Economic recovery, the key to further legitimation of these governments, requires great patience and a constellation of favourable conditions. A country like Egypt, which suffers from social instability, ruined public finances with a rising budget deficit, and scarce private investment, will find it difficult to achieve any economic growth in the near future. In particular, Egypt must not only eliminate the cronyism and corruption of the Mubarak era that paralysed its economy, but also reject the statist system that rendered all of Egypt dependent on government money. The private sector in Egypt is feeble and cannot compete on the international scale. In effect, any privatisations of state enterprises will probably end-up in the hands of foreign capital. This is not necessarily harmful, since foreign investment is imperative in order to modernise the economic structure of the country, foster employment, and allow the Egyptian economy to become incorporated in a globalised market. Nonetheless, such privatisation must be pursued with utmost caution and careful planning by the government (i.e. the Brotherhood) so as to prevent sell-outs of vital industries and reckless exploitation by foreign owners of resources. Furthermore, the government must engage in economic reform in order to release the creative and entrepreneurial forces that are currently in stasis.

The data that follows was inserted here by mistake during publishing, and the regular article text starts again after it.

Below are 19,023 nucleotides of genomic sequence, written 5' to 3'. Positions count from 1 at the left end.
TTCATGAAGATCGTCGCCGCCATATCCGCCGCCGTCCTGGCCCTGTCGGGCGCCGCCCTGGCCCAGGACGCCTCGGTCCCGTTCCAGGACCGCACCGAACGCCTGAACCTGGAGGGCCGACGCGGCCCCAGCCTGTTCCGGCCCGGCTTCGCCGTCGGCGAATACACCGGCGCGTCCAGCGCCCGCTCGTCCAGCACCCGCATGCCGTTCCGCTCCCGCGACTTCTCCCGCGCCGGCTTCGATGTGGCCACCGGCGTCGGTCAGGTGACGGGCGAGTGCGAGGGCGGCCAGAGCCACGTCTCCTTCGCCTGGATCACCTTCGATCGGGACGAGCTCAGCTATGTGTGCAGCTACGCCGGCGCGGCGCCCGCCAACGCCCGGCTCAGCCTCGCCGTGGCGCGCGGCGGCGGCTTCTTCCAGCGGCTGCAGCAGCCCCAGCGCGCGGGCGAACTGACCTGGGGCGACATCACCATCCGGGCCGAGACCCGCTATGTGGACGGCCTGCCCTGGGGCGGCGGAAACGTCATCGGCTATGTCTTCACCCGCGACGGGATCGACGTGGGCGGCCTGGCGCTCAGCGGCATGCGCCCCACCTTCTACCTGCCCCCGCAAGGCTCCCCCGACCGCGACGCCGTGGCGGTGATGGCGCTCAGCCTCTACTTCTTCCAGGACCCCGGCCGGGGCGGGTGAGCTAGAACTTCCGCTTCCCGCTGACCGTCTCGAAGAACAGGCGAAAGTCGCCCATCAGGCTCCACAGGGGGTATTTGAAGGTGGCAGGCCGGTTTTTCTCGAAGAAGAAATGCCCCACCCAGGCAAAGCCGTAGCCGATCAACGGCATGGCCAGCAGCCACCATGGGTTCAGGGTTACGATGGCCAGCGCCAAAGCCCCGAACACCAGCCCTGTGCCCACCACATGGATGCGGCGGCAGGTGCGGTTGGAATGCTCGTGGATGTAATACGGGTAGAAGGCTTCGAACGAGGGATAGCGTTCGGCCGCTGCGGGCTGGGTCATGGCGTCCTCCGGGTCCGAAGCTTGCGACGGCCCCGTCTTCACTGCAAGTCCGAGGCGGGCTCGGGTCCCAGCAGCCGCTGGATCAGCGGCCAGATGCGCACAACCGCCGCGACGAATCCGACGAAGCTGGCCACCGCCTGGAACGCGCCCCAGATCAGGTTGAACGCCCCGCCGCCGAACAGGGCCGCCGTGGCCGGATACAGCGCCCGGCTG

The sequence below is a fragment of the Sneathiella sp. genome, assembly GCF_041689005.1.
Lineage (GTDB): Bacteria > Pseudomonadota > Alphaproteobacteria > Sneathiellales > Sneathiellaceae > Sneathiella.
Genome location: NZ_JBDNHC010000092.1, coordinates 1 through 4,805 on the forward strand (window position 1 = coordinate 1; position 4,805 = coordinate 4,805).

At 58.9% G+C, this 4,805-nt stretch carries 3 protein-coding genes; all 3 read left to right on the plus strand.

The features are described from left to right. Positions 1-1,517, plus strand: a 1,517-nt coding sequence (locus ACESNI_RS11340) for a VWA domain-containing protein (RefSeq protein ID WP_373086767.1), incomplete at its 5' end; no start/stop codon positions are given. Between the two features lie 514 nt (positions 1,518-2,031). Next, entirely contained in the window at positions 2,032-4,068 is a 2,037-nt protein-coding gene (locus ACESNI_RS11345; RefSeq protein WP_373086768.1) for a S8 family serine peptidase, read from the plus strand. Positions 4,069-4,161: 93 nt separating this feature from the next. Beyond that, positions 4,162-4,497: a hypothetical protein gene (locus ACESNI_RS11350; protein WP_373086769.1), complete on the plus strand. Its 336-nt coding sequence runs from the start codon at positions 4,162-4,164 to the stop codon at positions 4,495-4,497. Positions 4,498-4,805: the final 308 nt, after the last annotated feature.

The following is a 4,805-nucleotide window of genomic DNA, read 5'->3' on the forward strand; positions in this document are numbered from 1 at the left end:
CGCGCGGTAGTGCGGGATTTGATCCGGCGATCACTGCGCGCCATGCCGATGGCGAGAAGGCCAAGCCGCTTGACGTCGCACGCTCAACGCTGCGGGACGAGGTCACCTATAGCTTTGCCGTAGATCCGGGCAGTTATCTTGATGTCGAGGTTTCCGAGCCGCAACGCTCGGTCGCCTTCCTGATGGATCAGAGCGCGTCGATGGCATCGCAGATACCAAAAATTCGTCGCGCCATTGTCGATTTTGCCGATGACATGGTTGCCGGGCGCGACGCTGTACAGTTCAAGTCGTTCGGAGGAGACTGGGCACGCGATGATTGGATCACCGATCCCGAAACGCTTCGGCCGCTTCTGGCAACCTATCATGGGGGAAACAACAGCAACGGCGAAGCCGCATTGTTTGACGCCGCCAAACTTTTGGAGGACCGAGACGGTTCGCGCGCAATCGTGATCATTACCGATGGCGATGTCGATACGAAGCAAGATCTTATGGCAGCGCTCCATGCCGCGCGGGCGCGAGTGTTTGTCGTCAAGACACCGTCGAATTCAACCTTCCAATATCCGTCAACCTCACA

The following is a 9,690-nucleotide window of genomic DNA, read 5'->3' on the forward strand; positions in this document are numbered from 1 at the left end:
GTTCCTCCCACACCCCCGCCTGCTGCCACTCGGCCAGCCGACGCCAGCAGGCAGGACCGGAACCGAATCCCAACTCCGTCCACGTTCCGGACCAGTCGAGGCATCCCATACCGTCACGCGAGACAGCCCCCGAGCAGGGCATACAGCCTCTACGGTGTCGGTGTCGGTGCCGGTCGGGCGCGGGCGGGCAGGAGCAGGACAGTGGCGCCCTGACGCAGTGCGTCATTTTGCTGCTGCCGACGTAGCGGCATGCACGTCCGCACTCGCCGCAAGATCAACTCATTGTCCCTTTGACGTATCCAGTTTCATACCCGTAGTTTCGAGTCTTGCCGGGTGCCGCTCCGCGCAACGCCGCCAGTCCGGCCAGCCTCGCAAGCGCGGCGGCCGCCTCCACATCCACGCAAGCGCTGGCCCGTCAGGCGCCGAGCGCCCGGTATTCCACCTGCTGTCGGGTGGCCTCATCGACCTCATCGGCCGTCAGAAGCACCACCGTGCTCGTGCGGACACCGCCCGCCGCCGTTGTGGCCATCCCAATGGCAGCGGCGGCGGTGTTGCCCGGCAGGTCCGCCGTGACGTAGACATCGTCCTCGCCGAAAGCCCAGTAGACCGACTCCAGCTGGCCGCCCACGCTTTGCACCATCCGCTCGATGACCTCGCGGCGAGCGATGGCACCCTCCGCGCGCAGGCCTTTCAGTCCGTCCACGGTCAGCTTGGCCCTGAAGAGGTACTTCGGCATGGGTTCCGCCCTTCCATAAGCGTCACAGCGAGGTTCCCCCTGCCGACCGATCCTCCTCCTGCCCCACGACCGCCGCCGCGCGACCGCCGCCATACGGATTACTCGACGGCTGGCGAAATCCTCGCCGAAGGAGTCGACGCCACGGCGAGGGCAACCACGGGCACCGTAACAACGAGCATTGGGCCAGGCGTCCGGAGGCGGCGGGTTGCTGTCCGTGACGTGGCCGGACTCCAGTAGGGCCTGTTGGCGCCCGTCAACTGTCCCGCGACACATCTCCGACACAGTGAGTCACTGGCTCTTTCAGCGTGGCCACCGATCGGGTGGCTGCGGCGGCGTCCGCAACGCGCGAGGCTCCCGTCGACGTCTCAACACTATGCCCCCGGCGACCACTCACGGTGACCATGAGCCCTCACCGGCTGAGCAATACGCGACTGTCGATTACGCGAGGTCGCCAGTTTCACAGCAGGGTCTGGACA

This analysis of the growth prospects begs the question: Is the Muslim Brotherhood suited for this colossal project of economic modernisation? Theoreticians of the Brotherhood have claimed that a market economy does not deviate from Islamic economic theory. This assertion is not inconsistent with the Christian Democratic economic doctrine that has prevailed in Europe, where parties motivated by religious principles (namely Christian) have supported market-oriented economic models. But the Muslim Brotherhood may seek to entrench its loyal Islamic sector by adopting the clientelism of the Mubarak regime: patronage is an invaluable tool in the hands of any government. Such favouritism would not bode well for economic growth.